9. Numeric values : 25526728199009057709398989586453690214904358229000555691738418155709599299
    18160940994757774003022518929810044066740604565527975700160861486821065474174387293826935
    59662145362339218055437009235577983172238607640347230823715572532055273632167902408545124
    80788484485298963611047591040747211019092370621057704528363385920290537397040177458849430
    94689834455986241625199628124838834820988620591040907862034577387030435001900586859440322
    09067799996713635313458853612476941709302609689124628629849821403812266273651103048895862
    07282737805245223854336961443695677803916743852838594109393768608251819065306021206057809
    048295897

    and

    254471910020622974741613878533246957366345522968779071910619797751416162710425629338257850
    156214306739276378255808049277464512466694513005396516900934317779045890004040559857294380
    564181148461993661282908043780818992490345911046618480065856408662978878438851761341763509
    237996998282198949871374657292359910532065350788049403374666549631113167000243930234183333
    495764615993982749946613023097306372588785602877941865079249724490743458909135780965633992
    284013600110504114134841012605185623803267848957450921144290192844350798393278473476083455
    86307186831172171955343555350038959105541680962601456297155387993164183508343. []

  10. Noting that 17742509903907 / 4294967297 = 4131 and the German meaning of the "grenzenlosnaiv" string, it is very likely this key exists as a training exercise for parties unknown. []
  11. Numeric values : 16672257823521270371961164662125862296899812729169425291114489871863688113
    67122963460006314830485743876540906881863271070920033024495963439286236322049961116516443
    71368137287076681934969061181392776722975670973820744407487192112162201006712752084027830
    44034022429423104279321017051078834408051586643315905452258822023212127325203856713926663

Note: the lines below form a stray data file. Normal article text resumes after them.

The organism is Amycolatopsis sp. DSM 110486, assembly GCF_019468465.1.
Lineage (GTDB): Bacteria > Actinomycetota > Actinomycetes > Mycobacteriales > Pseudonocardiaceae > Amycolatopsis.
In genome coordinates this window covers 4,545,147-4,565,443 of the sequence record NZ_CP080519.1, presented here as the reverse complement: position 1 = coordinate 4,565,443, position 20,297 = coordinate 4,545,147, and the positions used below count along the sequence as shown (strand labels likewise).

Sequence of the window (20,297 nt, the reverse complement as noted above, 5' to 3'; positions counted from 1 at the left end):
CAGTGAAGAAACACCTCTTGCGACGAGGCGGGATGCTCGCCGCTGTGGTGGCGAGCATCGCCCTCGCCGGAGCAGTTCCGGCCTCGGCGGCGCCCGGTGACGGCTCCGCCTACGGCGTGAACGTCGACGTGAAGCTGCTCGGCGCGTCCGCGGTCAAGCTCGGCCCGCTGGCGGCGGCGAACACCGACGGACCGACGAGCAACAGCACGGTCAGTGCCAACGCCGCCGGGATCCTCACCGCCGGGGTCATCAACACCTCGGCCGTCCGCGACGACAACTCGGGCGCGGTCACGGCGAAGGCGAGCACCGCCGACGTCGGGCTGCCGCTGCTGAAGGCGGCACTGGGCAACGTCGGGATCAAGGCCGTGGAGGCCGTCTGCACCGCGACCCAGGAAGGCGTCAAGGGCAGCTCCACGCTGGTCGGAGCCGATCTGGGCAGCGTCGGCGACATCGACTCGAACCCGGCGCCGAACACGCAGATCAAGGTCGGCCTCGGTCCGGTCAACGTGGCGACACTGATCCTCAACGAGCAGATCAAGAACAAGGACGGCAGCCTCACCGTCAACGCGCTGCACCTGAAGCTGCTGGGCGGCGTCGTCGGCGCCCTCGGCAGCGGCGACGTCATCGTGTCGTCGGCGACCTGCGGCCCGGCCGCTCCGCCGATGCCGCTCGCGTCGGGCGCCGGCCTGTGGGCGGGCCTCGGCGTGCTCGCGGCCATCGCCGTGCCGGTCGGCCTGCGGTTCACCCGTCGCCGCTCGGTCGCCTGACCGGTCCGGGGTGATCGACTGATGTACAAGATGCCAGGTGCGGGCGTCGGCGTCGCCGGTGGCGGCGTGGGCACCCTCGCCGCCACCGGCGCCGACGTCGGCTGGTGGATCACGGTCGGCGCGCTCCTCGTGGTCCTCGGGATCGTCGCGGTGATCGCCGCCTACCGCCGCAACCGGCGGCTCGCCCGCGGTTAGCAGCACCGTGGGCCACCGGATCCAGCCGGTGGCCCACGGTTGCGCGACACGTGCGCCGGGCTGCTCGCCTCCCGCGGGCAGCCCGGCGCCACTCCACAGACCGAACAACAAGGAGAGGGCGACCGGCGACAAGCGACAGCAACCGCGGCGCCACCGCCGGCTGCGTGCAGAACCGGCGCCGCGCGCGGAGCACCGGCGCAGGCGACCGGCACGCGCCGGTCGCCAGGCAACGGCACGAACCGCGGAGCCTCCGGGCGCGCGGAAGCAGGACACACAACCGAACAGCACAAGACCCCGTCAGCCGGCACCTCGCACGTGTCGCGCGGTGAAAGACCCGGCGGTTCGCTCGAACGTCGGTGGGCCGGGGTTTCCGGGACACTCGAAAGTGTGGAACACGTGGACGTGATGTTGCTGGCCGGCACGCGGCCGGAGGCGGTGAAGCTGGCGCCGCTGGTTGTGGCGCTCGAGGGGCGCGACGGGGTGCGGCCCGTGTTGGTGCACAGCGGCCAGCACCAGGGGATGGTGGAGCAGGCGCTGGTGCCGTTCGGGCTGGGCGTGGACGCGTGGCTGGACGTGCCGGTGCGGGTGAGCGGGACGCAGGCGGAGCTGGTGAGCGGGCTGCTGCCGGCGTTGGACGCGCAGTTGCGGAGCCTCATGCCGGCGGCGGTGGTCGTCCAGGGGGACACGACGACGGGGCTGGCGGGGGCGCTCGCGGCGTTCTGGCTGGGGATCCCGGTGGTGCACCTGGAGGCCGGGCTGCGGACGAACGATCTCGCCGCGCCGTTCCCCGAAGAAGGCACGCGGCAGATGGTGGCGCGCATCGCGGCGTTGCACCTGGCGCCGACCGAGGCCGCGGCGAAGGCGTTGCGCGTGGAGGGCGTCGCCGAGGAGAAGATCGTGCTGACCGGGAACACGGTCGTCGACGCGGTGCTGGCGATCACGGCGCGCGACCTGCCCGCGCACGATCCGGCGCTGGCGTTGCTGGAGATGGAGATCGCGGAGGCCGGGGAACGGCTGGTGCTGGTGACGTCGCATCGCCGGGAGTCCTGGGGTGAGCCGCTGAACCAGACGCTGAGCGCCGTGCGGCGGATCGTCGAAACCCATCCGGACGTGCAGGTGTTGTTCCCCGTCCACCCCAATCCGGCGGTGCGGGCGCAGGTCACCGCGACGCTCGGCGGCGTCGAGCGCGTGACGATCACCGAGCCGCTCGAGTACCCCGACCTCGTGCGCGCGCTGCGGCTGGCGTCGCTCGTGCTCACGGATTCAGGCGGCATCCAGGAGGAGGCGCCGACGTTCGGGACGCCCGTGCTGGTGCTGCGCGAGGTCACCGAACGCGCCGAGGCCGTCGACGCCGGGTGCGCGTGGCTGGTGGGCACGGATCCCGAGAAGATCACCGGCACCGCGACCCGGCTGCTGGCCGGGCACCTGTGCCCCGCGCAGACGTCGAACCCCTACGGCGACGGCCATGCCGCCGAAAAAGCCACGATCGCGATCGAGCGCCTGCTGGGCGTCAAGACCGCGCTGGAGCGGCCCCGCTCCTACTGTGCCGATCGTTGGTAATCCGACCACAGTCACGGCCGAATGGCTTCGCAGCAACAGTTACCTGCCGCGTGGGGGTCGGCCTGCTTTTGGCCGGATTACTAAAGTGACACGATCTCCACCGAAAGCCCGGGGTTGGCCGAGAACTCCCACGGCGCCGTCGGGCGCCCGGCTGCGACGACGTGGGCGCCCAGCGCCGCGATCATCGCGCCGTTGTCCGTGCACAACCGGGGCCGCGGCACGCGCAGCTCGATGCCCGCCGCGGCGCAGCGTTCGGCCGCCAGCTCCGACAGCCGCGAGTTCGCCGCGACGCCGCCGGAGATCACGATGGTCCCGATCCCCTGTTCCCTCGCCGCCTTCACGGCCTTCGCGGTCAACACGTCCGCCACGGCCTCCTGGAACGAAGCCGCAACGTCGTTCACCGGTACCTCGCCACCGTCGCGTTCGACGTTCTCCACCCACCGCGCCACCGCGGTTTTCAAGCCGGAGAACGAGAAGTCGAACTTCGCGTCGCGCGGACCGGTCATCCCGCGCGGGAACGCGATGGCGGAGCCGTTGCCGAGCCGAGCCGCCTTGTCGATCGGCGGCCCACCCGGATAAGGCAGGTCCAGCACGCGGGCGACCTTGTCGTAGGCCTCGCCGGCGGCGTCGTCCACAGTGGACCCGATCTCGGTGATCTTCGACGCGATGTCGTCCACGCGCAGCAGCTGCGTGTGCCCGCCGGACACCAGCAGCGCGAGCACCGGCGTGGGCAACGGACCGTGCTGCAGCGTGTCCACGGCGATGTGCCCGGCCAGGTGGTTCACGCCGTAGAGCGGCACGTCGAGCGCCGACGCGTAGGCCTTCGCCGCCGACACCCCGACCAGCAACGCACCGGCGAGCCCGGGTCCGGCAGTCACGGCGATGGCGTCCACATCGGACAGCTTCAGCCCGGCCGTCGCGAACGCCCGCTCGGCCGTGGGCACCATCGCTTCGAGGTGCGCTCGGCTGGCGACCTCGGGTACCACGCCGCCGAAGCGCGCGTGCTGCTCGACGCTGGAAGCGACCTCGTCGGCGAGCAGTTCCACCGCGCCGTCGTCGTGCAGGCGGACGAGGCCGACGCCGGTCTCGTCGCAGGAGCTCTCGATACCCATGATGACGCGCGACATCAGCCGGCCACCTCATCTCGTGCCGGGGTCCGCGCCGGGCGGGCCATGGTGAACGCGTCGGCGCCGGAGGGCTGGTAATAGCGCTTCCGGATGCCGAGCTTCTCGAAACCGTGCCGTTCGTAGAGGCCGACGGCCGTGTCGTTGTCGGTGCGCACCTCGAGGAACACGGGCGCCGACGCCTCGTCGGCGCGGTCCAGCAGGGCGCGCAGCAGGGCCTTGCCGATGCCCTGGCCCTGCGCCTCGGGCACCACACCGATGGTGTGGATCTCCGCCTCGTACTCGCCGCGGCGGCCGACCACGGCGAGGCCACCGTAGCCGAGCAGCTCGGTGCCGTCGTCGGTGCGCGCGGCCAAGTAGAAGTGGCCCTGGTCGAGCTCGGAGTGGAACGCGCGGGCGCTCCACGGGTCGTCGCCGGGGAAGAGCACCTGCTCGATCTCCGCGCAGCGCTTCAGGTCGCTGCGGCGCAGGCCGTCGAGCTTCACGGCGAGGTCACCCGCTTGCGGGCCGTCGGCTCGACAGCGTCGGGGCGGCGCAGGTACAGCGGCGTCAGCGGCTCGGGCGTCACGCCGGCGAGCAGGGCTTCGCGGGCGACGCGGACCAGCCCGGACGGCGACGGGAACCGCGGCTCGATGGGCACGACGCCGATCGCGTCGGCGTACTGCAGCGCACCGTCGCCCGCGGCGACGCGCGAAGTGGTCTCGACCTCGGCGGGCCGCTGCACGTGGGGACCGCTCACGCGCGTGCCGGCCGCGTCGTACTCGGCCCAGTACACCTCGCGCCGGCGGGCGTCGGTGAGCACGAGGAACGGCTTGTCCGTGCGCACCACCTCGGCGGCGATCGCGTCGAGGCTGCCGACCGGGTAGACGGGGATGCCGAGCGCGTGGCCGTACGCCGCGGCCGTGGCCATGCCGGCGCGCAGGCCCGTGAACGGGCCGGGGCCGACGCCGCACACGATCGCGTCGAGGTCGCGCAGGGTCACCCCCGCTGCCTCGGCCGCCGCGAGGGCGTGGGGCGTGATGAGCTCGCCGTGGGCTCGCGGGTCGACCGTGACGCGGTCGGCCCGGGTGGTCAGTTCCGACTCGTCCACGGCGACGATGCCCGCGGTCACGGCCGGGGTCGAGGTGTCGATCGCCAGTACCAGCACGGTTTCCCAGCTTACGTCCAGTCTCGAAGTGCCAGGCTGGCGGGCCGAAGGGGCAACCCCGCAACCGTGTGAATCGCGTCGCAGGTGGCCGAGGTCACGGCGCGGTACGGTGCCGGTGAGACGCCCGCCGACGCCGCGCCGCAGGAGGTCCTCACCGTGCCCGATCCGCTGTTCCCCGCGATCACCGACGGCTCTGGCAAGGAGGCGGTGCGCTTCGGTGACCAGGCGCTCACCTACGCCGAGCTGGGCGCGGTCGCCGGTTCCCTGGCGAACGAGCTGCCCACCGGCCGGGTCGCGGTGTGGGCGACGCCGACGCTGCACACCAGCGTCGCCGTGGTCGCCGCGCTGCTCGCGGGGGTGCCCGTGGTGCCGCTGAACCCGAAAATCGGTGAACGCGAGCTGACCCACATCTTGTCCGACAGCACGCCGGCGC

36628944779423111210830696700670806871753004469452802841901468552421016817404854350172137
    16808018858975821015063666477169095086019680246350759221785200965931506062120690355105370
    53261504301271697889391638721378329772344005716520375774724704751488265269774432055008867
    229275469

    and

    63111812154962004116209412772135771764335180129874077503652320692902196823033111148598717
    65660824814553154059429259638225867434239907928572987056097422649628064116861025113336284
    55324434899298910704343021088751740670011136739823871025094632000111152696756229356518569
    85187113817556050366609536875064937003150568571348567021875134271124971561538241658995689
    60541365507282340768521118761247054438227698903952331114489434247743079966115954652649104
    49172801887558399253096341610653488516924974363644661037775426721231658928989538345259343
    6521547118378104303751147008586189340679520589366968743556304798004917247994251759. []

  12. Numeric value : 117964043832425833134470740787358129784114456283752419342645582340953251431
    48578558765309942999937387197801832249564462305216914764571810573887167594523290210967914
    04116232100723166335618288851166923558093098286166267626628137674357217659637821178898284
    73574169534012900636497385641932036608042904849263950188214230868921729578982513164932063
    73809247325314970758076327923827247266864977692292330458186586541299744720414305573769450
    51960323853627318325435606119355148304793407058340361907456768359973063438329538608005419
    79618873721400795779080118813418706279180898215088255657615452323556652196146569473073868
    54500851. []
  13. Numeric values : 816708949049219316249137802707618040343445921615851995965391153505370824748
    56664360460028004264449500871945629879290055404982628899216470128821039450960200583146680
    25193170055583650261114433119755132491163921835276644123947260793576455390847834402514136
    90337842919220026145606082508720088848598890301024115420804330103101427495459629407524084
    86164663244022832839322787188693133760127271244278458996880240344473319141667934707790399
    15724197918559633990059898867246909255081870669889825013484935133477808178535453323831842
    85888596659532771788536275859666005400618251605639212775146326729520107278181394188352770
    60404561906849840662206517465417579892599666355580498678265912741060282856126300266216736
    41760609255985078714350143523275328759106456435018048097111064392220193473863109522647664
    00746068888801637864717488325978701759621275112467360486617384536192578376764502915946183
    03602045560932690965022239335637306389766704319639368279979122869714354659291820581287126
    29017111447125931436198691729468886449421187304915037860804958873741941797115941531488261
    41847991713726697025209185534864453107762256723146159022094394936231658019824935209907447
    83682223742678848641605960916724945878393963569854451657597952828119471381594684211724764
    9

    and

    30272436267370592935927683546275707596211768532578881152780386765089694968550014063197482
    15344516176829167088048662433234621728486012336115797902534715097670596535588558118650239
    40977746729669103033881025402172779766776404798270810069039821750829724934647537688187789
    93321199200096396072303398683098042295937640783041329776470795092494232974452414868377494